What started your story? What happened that made you believe something could be different? Or, was there something or somewhere else to explore? All stories -- even those in business -- have a beginning.
Step one of the pattern is The Call. The hero ventures forth into this new world after hearing a call to action.
Over the past few terms I have discussed the integration of storytelling activities into courses with some of the faculty on our campus. The following define a few of the activities that have been piloted. See more info that falls under these headings
Blame it on Joseph Campbell. He identified the main parts of a story, and if you know them you can never watch a movie or read a book in the same way again. The same goes for corporate or organizational communication. Using the storytelling technique in business communication appears to be the new cool kid on the block. But, there’s a secret about this storytelling business. It’s not a big secret, but people seem to want to discount it because it seems too simple. The truth is, there is one basic story pattern that humans around the world accept as a story (versus an anecdote, message or just a series of events). It is called the Hero’s Journey.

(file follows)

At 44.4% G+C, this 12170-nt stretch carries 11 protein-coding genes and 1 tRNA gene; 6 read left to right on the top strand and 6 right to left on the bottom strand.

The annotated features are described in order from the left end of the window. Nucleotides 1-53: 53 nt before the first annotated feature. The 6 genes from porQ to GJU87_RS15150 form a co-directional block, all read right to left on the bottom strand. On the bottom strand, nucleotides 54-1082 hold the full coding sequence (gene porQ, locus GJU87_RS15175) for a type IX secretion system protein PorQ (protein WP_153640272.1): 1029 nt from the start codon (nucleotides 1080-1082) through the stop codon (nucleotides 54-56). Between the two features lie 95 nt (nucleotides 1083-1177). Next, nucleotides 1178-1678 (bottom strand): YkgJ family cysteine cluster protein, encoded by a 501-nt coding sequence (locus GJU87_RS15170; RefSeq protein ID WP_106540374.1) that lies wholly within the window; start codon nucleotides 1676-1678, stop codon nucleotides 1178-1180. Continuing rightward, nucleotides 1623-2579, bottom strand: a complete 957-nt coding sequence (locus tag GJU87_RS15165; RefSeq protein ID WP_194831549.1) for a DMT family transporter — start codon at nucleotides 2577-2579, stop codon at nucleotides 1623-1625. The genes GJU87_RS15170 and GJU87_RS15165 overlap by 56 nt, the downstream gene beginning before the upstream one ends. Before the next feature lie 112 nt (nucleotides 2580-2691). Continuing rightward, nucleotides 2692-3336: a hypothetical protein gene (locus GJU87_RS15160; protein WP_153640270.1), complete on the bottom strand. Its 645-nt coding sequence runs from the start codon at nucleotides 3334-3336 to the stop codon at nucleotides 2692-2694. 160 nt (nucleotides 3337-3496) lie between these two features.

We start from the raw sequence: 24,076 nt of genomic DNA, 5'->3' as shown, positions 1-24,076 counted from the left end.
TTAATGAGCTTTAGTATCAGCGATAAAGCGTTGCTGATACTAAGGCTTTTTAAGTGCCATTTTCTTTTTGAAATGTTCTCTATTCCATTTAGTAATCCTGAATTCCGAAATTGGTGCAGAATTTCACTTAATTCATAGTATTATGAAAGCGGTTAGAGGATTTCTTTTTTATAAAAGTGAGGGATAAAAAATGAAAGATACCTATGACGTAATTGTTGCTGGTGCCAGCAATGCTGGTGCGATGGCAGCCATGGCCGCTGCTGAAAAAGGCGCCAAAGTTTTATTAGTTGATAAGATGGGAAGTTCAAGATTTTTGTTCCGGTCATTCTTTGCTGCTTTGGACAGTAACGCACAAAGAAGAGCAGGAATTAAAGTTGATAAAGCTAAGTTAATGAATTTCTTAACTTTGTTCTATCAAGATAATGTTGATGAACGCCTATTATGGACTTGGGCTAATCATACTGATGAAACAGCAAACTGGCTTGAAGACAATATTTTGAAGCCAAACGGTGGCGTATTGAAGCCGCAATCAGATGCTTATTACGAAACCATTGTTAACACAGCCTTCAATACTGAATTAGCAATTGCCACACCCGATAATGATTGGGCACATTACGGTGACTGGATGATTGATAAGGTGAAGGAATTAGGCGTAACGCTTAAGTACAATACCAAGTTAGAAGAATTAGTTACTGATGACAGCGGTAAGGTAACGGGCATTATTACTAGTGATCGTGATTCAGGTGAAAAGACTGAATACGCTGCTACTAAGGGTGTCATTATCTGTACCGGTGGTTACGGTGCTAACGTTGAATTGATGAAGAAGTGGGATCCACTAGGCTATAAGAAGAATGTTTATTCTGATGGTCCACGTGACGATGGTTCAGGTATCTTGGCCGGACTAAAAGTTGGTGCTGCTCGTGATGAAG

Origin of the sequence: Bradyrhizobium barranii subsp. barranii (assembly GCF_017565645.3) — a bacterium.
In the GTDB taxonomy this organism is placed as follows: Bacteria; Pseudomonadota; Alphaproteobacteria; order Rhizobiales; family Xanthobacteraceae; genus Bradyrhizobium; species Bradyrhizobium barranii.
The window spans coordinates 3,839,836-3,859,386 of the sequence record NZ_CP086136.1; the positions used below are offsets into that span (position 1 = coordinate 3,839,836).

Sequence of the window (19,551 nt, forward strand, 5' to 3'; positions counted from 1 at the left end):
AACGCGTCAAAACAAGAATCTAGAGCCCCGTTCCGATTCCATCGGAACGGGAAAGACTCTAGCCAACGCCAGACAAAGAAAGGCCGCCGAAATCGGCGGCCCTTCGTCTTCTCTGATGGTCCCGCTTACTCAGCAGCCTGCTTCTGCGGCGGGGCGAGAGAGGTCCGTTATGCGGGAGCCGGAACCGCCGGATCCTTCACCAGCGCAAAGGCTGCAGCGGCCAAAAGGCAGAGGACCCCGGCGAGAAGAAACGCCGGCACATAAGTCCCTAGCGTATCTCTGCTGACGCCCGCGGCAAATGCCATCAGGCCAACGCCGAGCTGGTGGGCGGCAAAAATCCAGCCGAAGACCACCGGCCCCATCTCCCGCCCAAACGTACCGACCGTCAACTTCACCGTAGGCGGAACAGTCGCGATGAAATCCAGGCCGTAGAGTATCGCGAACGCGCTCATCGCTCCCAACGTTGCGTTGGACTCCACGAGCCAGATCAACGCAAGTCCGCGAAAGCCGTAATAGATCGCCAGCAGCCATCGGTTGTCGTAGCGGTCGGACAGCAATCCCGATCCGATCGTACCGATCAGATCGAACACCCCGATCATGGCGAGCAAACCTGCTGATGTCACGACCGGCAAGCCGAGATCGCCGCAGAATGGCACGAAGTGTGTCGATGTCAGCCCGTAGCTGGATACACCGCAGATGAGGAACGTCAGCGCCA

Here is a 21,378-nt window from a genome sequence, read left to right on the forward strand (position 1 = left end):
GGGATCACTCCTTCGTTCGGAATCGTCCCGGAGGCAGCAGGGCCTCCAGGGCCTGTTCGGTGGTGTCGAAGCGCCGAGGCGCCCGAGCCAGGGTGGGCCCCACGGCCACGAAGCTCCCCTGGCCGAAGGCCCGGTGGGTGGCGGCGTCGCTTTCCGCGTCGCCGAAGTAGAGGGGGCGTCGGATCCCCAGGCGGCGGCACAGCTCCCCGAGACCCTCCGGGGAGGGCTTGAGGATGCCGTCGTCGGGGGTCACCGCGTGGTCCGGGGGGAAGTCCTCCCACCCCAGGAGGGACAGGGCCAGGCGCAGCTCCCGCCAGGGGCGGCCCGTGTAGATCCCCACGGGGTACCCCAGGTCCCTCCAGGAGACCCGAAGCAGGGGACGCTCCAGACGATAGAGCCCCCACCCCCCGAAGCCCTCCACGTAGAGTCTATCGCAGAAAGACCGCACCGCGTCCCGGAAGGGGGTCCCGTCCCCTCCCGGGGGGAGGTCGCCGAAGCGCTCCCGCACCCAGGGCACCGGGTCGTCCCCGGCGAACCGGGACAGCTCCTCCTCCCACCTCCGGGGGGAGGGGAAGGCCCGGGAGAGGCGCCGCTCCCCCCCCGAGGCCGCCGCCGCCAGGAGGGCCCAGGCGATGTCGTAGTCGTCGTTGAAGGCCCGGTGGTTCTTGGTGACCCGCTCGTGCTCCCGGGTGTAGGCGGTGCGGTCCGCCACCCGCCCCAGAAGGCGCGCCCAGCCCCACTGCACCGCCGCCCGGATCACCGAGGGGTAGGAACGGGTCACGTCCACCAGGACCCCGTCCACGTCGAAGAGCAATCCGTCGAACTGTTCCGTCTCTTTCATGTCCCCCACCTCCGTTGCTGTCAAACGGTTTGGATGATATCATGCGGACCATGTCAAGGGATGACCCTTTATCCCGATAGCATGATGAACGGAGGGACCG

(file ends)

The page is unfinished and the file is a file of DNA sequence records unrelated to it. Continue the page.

Tune in tomorrow and we’ll begin to break down the four main parts. And, you’ll see there are heroes all around us.
Storytelling is a concept that we are all familiar with, regardless of our background. As designers, it is often utilized as a tool during the design process. In Ireland it has been part of their culture for centuries. During Interaction12, IxDA organizers did a great job of incorporating Irish culture into the conference through different activities and performances at the venue.
Lately, I’ve been back into Art of Time in Memoir: Then, Again by Sven Birkerts. Although this small volume, less than 200 pages, is filled with gems worth picking up and examining, I want to just take one small point today. A point that I hope may help you better consider the focus of your memoir.